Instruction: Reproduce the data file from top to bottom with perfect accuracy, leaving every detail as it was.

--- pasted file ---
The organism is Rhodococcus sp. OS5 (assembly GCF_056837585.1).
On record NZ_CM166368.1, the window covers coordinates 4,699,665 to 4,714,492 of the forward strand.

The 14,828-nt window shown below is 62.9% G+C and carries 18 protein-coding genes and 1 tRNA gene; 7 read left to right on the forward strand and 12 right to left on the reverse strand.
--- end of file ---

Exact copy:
The organism is Rhodococcus sp. OS5 (assembly GCF_056837585.1).
On record NZ_CM166368.1, the window covers coordinates 4,699,665 to 4,714,492 of the forward strand.

The 14,828-nt window shown below is 62.9% G+C and carries 18 protein-coding genes and 1 tRNA gene; 7 read left to right on the forward strand and 12 right to left on the reverse strand.